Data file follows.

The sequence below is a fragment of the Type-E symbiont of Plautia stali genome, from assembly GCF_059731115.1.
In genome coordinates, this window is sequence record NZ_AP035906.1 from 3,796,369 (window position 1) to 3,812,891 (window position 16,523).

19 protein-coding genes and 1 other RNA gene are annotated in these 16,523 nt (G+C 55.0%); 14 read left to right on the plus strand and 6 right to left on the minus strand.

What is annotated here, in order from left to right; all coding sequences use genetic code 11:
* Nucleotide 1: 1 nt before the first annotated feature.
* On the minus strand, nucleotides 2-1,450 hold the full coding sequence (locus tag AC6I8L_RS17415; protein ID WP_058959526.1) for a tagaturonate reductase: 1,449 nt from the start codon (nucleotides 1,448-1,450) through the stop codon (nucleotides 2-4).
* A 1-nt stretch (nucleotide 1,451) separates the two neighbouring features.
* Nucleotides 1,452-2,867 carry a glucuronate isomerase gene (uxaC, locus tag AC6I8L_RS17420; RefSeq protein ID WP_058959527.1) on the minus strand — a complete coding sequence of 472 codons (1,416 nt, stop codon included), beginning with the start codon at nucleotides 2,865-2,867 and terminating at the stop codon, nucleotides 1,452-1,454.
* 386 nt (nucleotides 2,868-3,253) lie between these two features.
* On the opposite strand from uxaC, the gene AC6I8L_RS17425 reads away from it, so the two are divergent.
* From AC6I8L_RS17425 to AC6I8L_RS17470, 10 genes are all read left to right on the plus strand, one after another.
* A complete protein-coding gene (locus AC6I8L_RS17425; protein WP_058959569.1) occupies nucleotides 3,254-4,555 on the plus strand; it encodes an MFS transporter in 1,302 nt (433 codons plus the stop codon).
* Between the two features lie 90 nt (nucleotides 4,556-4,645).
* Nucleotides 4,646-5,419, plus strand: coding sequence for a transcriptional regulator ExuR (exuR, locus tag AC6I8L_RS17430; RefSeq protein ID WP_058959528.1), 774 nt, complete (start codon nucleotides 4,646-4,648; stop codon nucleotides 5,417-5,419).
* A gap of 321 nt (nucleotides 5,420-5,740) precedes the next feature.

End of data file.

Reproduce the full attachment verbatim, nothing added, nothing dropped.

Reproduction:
The sequence below is a fragment of the Type-E symbiont of Plautia stali genome, from assembly GCF_059731115.1.
In genome coordinates, this window is sequence record NZ_AP035906.1 from 3,796,369 (window position 1) to 3,812,891 (window position 16,523).

19 protein-coding genes and 1 other RNA gene are annotated in these 16,523 nt (G+C 55.0%); 14 read left to right on the plus strand and 6 right to left on the minus strand.

What is annotated here, in order from left to right; all coding sequences use genetic code 11:
* Nucleotide 1: 1 nt before the first annotated feature.
* On the minus strand, nucleotides 2-1,450 hold the full coding sequence (locus tag AC6I8L_RS17415; protein ID WP_058959526.1) for a tagaturonate reductase: 1,449 nt from the start codon (nucleotides 1,448-1,450) through the stop codon (nucleotides 2-4).
* A 1-nt stretch (nucleotide 1,451) separates the two neighbouring features.
* Nucleotides 1,452-2,867 carry a glucuronate isomerase gene (uxaC, locus tag AC6I8L_RS17420; RefSeq protein ID WP_058959527.1) on the minus strand — a complete coding sequence of 472 codons (1,416 nt, stop codon included), beginning with the start codon at nucleotides 2,865-2,867 and terminating at the stop codon, nucleotides 1,452-1,454.
* 386 nt (nucleotides 2,868-3,253) lie between these two features.
* On the opposite strand from uxaC, the gene AC6I8L_RS17425 reads away from it, so the two are divergent.
* From AC6I8L_RS17425 to AC6I8L_RS17470, 10 genes are all read left to right on the plus strand, one after another.
* A complete protein-coding gene (locus AC6I8L_RS17425; protein WP_058959569.1) occupies nucleotides 3,254-4,555 on the plus strand; it encodes an MFS transporter in 1,302 nt (433 codons plus the stop codon).
* Between the two features lie 90 nt (nucleotides 4,556-4,645).
* Nucleotides 4,646-5,419, plus strand: coding sequence for a transcriptional regulator ExuR (exuR, locus tag AC6I8L_RS17430; RefSeq protein ID WP_058959528.1), 774 nt, complete (start codon nucleotides 4,646-4,648; stop codon nucleotides 5,417-5,419).
* A gap of 321 nt (nucleotides 5,420-5,740) precedes the next feature.